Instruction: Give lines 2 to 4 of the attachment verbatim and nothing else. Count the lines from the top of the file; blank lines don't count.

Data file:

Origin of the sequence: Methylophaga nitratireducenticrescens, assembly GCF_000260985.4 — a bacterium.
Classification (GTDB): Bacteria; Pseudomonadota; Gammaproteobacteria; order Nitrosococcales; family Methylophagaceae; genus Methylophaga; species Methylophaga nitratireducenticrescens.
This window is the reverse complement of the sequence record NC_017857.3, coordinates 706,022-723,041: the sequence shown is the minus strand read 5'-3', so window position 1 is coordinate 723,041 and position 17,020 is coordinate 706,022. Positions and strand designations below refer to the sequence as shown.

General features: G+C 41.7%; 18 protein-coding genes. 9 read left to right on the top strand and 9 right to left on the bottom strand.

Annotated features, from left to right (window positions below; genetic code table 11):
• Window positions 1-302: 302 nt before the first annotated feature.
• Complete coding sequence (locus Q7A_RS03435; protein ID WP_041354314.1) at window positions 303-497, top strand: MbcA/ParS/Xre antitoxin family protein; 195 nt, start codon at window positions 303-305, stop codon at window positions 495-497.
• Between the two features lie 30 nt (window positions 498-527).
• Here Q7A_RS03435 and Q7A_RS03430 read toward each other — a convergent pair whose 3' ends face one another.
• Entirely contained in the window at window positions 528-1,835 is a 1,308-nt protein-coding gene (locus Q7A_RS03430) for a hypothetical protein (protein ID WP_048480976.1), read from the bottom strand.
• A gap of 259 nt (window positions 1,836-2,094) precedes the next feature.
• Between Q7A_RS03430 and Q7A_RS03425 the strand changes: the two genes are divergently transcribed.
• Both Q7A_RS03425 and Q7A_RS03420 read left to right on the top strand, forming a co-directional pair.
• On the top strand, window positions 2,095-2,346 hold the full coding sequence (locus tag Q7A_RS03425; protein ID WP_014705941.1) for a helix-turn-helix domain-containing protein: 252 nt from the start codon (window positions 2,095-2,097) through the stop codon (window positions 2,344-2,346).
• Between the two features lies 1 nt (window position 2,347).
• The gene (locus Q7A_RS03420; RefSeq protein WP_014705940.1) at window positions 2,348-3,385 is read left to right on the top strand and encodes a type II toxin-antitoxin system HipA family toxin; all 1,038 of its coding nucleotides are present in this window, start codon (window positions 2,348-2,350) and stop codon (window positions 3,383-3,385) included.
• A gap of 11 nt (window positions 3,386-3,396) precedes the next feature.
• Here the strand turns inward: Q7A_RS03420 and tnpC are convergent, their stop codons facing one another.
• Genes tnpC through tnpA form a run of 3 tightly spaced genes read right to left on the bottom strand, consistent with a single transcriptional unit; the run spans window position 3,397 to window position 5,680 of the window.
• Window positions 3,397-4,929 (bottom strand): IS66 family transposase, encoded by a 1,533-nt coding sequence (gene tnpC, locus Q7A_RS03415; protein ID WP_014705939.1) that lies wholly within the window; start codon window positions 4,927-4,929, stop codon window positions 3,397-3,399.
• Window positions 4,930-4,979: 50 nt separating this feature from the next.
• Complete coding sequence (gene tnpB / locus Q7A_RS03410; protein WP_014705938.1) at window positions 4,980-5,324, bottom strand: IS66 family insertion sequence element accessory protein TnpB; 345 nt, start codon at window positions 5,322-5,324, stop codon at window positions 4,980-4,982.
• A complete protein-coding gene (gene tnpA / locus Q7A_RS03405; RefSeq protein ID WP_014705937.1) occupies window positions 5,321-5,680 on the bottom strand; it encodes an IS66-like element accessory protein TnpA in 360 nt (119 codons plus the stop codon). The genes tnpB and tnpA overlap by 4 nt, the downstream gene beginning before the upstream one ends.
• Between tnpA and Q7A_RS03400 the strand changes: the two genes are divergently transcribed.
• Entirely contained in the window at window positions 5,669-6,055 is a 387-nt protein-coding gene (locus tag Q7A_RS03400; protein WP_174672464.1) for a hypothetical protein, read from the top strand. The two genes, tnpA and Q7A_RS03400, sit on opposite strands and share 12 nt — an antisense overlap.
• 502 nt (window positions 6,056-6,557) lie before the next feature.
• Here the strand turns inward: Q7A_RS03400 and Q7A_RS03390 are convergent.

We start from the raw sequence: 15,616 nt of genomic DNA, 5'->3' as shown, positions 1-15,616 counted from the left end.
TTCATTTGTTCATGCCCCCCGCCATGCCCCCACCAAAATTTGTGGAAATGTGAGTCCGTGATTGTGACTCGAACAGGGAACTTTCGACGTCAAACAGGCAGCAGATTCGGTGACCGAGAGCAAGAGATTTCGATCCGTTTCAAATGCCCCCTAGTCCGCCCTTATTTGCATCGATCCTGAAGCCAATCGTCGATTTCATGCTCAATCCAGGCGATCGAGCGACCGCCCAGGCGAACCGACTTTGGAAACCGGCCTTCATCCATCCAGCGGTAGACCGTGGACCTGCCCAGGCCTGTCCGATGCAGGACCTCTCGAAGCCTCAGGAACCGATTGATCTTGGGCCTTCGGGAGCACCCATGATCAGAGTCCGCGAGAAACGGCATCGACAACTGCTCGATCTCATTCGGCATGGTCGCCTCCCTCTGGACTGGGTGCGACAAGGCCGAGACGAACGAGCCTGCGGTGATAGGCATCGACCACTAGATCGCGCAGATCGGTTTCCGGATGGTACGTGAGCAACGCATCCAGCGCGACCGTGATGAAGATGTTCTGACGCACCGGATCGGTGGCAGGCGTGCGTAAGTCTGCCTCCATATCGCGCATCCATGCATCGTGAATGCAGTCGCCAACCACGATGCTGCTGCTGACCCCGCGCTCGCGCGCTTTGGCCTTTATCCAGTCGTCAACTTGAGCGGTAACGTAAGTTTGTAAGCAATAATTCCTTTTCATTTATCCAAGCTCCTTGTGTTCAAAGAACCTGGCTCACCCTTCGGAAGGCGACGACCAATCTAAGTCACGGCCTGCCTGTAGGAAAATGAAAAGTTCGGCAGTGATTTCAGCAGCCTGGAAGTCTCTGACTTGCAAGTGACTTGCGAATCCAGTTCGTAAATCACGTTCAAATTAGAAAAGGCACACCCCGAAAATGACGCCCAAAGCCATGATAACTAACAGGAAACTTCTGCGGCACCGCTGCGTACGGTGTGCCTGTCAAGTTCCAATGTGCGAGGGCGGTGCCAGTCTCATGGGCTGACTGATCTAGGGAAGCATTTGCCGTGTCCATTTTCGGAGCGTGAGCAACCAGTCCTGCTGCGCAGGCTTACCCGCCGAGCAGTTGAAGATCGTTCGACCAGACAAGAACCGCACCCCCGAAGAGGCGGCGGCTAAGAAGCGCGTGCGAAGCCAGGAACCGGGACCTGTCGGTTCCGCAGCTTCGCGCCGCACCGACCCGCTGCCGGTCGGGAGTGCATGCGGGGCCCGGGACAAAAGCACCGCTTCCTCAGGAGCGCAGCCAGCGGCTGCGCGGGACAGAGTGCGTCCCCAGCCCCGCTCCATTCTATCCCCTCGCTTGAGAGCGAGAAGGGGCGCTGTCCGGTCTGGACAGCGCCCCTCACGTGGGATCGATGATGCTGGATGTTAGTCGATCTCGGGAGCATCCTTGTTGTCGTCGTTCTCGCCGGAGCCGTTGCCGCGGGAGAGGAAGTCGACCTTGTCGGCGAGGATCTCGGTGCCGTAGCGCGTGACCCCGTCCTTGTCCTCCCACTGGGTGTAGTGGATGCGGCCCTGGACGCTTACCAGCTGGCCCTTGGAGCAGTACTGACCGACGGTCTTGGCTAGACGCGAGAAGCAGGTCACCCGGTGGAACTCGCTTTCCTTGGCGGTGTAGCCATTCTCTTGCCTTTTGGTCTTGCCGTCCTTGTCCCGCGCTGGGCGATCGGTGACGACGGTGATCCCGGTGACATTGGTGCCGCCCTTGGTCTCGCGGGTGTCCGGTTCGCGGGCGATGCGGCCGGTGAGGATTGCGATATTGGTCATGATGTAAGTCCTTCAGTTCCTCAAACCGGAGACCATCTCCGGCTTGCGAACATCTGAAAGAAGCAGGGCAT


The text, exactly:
Classification (GTDB): Bacteria; Pseudomonadota; Gammaproteobacteria; order Nitrosococcales; family Methylophagaceae; genus Methylophaga; species Methylophaga nitratireducenticrescens.
This window is the reverse complement of the sequence record NC_017857.3, coordinates 706,022-723,041: the sequence shown is the minus strand read 5'-3', so window position 1 is coordinate 723,041 and position 17,020 is coordinate 706,022. Positions and strand designations below refer to the sequence as shown.

General features: G+C 41.7%; 18 protein-coding genes. 9 read left to right on the top strand and 9 right to left on the bottom strand.